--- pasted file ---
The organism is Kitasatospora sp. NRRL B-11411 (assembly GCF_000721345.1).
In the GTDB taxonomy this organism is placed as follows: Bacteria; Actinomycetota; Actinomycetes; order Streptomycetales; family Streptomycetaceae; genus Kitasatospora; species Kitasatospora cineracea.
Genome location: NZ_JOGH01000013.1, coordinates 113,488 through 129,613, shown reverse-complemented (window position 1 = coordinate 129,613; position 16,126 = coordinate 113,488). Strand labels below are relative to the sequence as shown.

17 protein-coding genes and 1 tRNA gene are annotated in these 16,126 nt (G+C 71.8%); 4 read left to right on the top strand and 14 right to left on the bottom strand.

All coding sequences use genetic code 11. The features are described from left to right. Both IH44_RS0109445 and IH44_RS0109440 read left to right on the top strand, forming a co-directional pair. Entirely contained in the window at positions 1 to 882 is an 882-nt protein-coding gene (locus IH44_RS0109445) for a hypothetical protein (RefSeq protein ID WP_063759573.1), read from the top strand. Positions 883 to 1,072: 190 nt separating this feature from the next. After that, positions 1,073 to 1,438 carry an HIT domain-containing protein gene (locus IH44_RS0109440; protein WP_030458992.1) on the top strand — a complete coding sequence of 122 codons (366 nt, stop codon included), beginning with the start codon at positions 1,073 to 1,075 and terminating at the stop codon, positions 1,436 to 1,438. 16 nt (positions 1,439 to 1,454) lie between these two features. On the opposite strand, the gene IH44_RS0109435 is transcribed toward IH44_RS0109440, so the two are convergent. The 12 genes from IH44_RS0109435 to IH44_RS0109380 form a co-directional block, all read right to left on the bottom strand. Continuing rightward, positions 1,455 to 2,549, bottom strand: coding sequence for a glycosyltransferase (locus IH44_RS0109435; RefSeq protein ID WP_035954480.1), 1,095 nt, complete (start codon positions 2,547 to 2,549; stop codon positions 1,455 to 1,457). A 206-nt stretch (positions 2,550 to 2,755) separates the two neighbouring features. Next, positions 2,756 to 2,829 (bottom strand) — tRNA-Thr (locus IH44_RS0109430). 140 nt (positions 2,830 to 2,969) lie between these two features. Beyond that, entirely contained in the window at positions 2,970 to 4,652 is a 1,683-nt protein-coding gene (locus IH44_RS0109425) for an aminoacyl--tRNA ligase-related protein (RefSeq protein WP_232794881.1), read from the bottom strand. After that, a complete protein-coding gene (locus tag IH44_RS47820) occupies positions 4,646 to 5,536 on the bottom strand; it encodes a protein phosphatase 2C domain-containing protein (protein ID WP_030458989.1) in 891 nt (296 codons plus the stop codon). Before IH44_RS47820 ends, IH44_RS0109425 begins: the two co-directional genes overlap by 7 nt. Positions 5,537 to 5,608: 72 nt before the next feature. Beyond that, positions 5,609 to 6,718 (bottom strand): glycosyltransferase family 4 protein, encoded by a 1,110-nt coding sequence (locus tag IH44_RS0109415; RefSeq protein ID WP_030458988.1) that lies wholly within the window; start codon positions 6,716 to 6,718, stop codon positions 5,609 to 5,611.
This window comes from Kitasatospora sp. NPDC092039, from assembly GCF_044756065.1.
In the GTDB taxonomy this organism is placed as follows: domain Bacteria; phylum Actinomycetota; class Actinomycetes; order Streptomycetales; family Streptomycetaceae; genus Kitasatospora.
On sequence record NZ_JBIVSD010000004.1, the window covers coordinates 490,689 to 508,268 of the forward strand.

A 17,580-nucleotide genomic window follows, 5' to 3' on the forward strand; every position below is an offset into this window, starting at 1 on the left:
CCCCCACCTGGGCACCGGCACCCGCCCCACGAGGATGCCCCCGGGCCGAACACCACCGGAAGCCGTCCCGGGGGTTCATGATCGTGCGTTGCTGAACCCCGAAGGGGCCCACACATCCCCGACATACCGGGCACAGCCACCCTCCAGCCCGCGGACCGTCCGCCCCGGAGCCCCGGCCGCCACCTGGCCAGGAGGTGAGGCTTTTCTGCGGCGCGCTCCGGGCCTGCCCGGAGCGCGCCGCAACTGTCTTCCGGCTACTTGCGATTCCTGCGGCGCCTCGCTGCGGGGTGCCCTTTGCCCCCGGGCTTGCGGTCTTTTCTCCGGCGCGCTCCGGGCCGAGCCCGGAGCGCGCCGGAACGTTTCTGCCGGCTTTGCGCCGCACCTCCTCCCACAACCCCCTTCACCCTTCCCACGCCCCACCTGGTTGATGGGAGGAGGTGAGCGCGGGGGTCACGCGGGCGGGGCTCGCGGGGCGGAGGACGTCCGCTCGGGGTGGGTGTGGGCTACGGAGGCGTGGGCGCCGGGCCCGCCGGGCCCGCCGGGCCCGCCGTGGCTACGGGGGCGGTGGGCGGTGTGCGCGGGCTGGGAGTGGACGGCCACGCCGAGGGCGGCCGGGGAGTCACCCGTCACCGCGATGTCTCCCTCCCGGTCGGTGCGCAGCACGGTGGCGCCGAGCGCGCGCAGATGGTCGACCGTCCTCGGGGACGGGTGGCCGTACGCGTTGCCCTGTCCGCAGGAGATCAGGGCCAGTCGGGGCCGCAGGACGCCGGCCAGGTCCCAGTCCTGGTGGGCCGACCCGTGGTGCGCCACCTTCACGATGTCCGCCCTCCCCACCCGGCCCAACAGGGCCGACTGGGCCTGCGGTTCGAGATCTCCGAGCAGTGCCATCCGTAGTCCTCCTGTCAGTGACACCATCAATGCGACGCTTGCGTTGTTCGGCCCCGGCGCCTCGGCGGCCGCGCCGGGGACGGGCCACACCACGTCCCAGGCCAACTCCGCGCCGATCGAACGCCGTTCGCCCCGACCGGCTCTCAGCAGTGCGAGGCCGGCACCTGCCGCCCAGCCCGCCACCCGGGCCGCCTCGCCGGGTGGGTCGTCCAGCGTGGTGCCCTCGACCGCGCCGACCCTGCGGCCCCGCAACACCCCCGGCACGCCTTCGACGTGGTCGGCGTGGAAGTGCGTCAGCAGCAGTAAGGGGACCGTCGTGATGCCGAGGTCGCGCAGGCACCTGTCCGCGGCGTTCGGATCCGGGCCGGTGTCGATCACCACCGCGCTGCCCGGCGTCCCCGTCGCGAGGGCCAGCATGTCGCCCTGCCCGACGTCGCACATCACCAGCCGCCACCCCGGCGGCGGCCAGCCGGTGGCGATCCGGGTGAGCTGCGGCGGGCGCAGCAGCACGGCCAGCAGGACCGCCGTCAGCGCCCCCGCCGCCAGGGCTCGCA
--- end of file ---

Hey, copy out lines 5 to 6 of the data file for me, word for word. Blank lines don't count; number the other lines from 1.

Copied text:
All coding sequences use genetic code 11. The features are described from left to right. Both IH44_RS0109445 and IH44_RS0109440 read left to right on the top strand, forming a co-directional pair. Entirely contained in the window at positions 1 to 882 is an 882-nt protein-coding gene (locus IH44_RS0109445) for a hypothetical protein (RefSeq protein ID WP_063759573.1), read from the top strand. Positions 883 to 1,072: 190 nt separating this feature from the next. After that, positions 1,073 to 1,438 carry an HIT domain-containing protein gene (locus IH44_RS0109440; protein WP_030458992.1) on the top strand — a complete coding sequence of 122 codons (366 nt, stop codon included), beginning with the start codon at positions 1,073 to 1,075 and terminating at the stop codon, positions 1,436 to 1,438. 16 nt (positions 1,439 to 1,454) lie between these two features. On the opposite strand, the gene IH44_RS0109435 is transcribed toward IH44_RS0109440, so the two are convergent. The 12 genes from IH44_RS0109435 to IH44_RS0109380 form a co-directional block, all read right to left on the bottom strand. Continuing rightward, positions 1,455 to 2,549, bottom strand: coding sequence for a glycosyltransferase (locus IH44_RS0109435; RefSeq protein ID WP_035954480.1), 1,095 nt, complete (start codon positions 2,547 to 2,549; stop codon positions 1,455 to 1,457). A 206-nt stretch (positions 2,550 to 2,755) separates the two neighbouring features. Next, positions 2,756 to 2,829 (bottom strand) — tRNA-Thr (locus IH44_RS0109430). 140 nt (positions 2,830 to 2,969) lie between these two features. Beyond that, entirely contained in the window at positions 2,970 to 4,652 is a 1,683-nt protein-coding gene (locus IH44_RS0109425) for an aminoacyl--tRNA ligase-related protein (RefSeq protein WP_232794881.1), read from the bottom strand. After that, a complete protein-coding gene (locus tag IH44_RS47820) occupies positions 4,646 to 5,536 on the bottom strand; it encodes a protein phosphatase 2C domain-containing protein (protein ID WP_030458989.1) in 891 nt (296 codons plus the stop codon). Before IH44_RS47820 ends, IH44_RS0109425 begins: the two co-directional genes overlap by 7 nt. Positions 5,537 to 5,608: 72 nt before the next feature. Beyond that, positions 5,609 to 6,718 (bottom strand): glycosyltransferase family 4 protein, encoded by a 1,110-nt coding sequence (locus tag IH44_RS0109415; RefSeq protein ID WP_030458988.1) that lies wholly within the window; start codon positions 6,716 to 6,718, stop codon positions 5,609 to 5,611.
This window comes from Kitasatospora sp. NPDC092039, from assembly GCF_044756065.1.